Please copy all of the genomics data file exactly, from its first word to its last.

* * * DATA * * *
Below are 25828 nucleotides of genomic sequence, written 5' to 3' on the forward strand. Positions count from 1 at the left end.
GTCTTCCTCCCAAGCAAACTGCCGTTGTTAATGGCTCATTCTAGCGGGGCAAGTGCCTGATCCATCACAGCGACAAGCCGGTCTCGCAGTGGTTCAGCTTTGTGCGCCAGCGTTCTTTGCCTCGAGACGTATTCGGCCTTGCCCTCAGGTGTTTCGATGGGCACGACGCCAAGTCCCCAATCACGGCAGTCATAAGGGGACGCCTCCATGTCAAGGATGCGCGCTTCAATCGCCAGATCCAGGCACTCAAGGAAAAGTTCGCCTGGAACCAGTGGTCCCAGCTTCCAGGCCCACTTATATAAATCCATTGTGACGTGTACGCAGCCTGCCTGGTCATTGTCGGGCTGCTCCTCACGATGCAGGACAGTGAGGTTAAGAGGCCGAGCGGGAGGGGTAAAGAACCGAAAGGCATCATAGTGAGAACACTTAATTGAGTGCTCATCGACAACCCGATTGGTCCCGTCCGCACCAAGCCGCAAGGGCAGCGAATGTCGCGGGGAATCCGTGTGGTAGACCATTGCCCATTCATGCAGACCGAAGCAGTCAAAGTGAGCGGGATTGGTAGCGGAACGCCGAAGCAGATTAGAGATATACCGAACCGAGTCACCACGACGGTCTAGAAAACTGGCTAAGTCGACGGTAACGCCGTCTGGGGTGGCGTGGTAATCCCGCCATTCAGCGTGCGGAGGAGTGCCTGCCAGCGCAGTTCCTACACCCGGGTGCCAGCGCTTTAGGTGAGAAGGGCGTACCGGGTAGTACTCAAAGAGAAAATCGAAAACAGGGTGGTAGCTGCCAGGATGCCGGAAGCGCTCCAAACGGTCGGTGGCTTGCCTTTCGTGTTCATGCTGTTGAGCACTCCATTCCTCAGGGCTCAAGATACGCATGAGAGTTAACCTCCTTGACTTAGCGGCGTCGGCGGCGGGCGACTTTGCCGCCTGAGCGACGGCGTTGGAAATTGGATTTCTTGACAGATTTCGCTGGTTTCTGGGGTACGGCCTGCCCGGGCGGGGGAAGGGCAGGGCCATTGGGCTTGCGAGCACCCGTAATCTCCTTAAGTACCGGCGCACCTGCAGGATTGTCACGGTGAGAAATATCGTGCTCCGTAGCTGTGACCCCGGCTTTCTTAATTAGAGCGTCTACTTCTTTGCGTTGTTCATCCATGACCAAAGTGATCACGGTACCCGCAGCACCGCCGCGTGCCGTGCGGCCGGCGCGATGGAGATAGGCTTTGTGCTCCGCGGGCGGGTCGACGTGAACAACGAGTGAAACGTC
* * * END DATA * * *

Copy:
Below are 25828 nucleotides of genomic sequence, written 5' to 3' on the forward strand. Positions count from 1 at the left end.
GTCTTCCTCCCAAGCAAACTGCCGTTGTTAATGGCTCATTCTAGCGGGGCAAGTGCCTGATCCATCACAGCGACAAGCCGGTCTCGCAGTGGTTCAGCTTTGTGCGCCAGCGTTCTTTGCCTCGAGACGTATTCGGCCTTGCCCTCAGGTGTTTCGATGGGCACGACGCCAAGTCCCCAATCACGGCAGTCATAAGGGGACGCCTCCATGTCAAGGATGCGCGCTTCAATCGCCAGATCCAGGCACTCAAGGAAAAGTTCGCCTGGAACCAGTGGTCCCAGCTTCCAGGCCCACTTATATAAATCCATTGTGACGTGTACGCAGCCTGCCTGGTCATTGTCGGGCTGCTCCTCACGATGCAGGACAGTGAGGTTAAGAGGCCGAGCGGGAGGGGTAAAGAACCGAAAGGCATCATAGTGAGAACACTTAATTGAGTGCTCATCGACAACCCGATTGGTCCCGTCCGCACCAAGCCGCAAGGGCAGCGAATGTCGCGGGGAATCCGTGTGGTAGACCATTGCCCATTCATGCAGACCGAAGCAGTCAAAGTGAGCGGGATTGGTAGCGGAACGCCGAAGCAGATTAGAGATATACCGAACCGAGTCACCACGACGGTCTAGAAAACTGGCTAAGTCGACGGTAACGCCGTCTGGGGTGGCGTGGTAATCCCGCCATTCAGCGTGCGGAGGAGTGCCTGCCAGCGCAGTTCCTACACCCGGGTGCCAGCGCTTTAGGTGAGAAGGGCGTACCGGGTAGTACTCAAAGAGAAAATCGAAAACAGGGTGGTAGCTGCCAGGATGCCGGAAGCGCTCCAAACGGTCGGTGGCTTGCCTTTCGTGTTCATGCTGTTGAGCACTCCATTCCTCAGGGCTCAAGATACGCATGAGAGTTAACCTCCTTGACTTAGCGGCGTCGGCGGCGGGCGACTTTGCCGCCTGAGCGACGGCGTTGGAAATTGGATTTCTTGACAGATTTCGCTGGTTTCTGGGGTACGGCCTGCCCGGGCGGGGGAAGGGCAGGGCCATTGGGCTTGCGAGCACCCGTAATCTCCTTAAGTACCGGCGCACCTGCAGGATTGTCACGGTGAGAAATATCGTGCTCCGTAGCTGTGACCCCGGCTTTCTTAATTAGAGCGTCTACTTCTTTGCGTTGTTCATCCATGACCAAAGTGATCACGGTACCCGCAGCACCGCCGCGTGCCGTGCGGCCGGCGCGATGGAGATAGGCTTTGTGCTCCGCGGGCGGGTCGACGTGAACAACGAGTGAAACGTC